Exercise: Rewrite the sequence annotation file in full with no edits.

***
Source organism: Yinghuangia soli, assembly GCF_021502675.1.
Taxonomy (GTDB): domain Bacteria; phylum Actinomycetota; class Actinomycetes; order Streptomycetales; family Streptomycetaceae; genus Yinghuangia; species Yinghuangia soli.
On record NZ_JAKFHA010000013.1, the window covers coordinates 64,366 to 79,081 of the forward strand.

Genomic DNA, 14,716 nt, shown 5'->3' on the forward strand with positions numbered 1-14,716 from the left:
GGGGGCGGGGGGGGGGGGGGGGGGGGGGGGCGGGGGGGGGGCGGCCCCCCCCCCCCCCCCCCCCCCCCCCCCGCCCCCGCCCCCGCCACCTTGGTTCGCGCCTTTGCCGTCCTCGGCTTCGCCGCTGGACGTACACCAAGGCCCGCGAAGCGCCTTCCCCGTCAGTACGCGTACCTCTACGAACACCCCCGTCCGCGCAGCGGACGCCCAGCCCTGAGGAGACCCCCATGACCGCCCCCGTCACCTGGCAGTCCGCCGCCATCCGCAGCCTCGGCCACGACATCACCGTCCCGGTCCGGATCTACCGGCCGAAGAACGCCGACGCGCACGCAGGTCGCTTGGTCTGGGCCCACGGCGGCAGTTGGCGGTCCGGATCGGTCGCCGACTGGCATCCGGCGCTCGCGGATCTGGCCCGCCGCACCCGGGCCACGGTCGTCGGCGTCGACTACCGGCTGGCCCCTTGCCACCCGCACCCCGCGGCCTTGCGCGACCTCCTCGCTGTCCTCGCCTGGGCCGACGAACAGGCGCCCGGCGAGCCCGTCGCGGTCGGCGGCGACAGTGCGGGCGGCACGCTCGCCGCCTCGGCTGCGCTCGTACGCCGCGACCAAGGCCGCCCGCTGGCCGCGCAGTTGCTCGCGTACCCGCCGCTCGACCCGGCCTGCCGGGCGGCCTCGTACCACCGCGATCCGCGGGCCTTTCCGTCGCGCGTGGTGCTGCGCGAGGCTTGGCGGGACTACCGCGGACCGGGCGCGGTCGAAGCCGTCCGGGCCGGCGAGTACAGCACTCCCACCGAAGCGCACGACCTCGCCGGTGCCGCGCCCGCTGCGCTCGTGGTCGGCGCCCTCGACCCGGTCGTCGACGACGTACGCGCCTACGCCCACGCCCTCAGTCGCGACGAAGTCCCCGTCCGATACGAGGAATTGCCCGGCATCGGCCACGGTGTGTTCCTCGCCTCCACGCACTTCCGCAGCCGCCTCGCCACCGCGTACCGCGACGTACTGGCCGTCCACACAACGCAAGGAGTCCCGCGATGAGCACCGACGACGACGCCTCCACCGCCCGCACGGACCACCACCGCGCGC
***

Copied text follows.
Source organism: Yinghuangia soli, assembly GCF_021502675.1.
Taxonomy (GTDB): domain Bacteria; phylum Actinomycetota; class Actinomycetes; order Streptomycetales; family Streptomycetaceae; genus Yinghuangia; species Yinghuangia soli.
On record NZ_JAKFHA010000013.1, the window covers coordinates 64,366 to 79,081 of the forward strand.

Genomic DNA, 14,716 nt, shown 5'->3' on the forward strand with positions numbered 1-14,716 from the left:
GGGGGCGGGGGGGGGGGGGGGGGGGGGGGGCGGGGGGGGGGCGGCCCCCCCCCCCCCCCCCCCCCCCCCCCCGCCCCCGCCCCCGCCACCTTGGTTCGCGCCTTTGCCGTCCTCGGCTTCGCCGCTGGACGTACACCAAGGCCCGCGAAGCGCCTTCCCCGTCAGTACGCGTACCTCTACGAACACCCCCGTCCGCGCAGCGGACGCCCAGCCCTGAGGAGACCCCCATGACCGCCCCCGTCACCTGGCAGTCCGCCGCCATCCGCAGCCTCGGCCACGACATCACCGTCCCGGTCCGGATCTACCGGCCGAAGAACGCCGACGCGCACGCAGGTCGCTTGGTCTGGGCCCACGGCGGCAGTTGGCGGTCCGGATCGGTCGCCGACTGGCATCCGGCGCTCGCGGATCTGGCCCGCCGCACCCGGGCCACGGTCGTCGGCGTCGACTACCGGCTGGCCCCTTGCCACCCGCACCCCGCGGCCTTGCGCGACCTCCTCGCTGTCCTCGCCTGGGCCGACGAACAGGCGCCCGGCGAGCCCGTCGCGGTCGGCGGCGACAGTGCGGGCGGCACGCTCGCCGCCTCGGCTGCGCTCGTACGCCGCGACCAAGGCCGCCCGCTGGCCGCGCAGTTGCTCGCGTACCCGCCGCTCGACCCGGCCTGCCGGGCGGCCTCGTACCACCGCGATCCGCGGGCCTTTCCGTCGCGCGTGGTGCTGCGCGAGGCTTGGCGGGACTACCGCGGACCGGGCGCGGTCGAAGCCGTCCGGGCCGGCGAGTACAGCACTCCCACCGAAGCGCACGACCTCGCCGGTGCCGCGCCCGCTGCGCTCGTGGTCGGCGCCCTCGACCCGGTCGTCGACGACGTACGCGCCTACGCCCACGCCCTCAGTCGCGACGAAGTCCCCGTCCGATACGAGGAATTGCCCGGCATCGGCCACGGTGTGTTCCTCGCCTCCACGCACTTCCGCAGCCGCCTCGCCACCGCGTACCGCGACGTACTGGCCGTCCACACAACGCAAGGAGTCCCGCGATGAGCACCGACGACGACGCCTCCACCGCCCGCACGGACCACCACCGCGCGC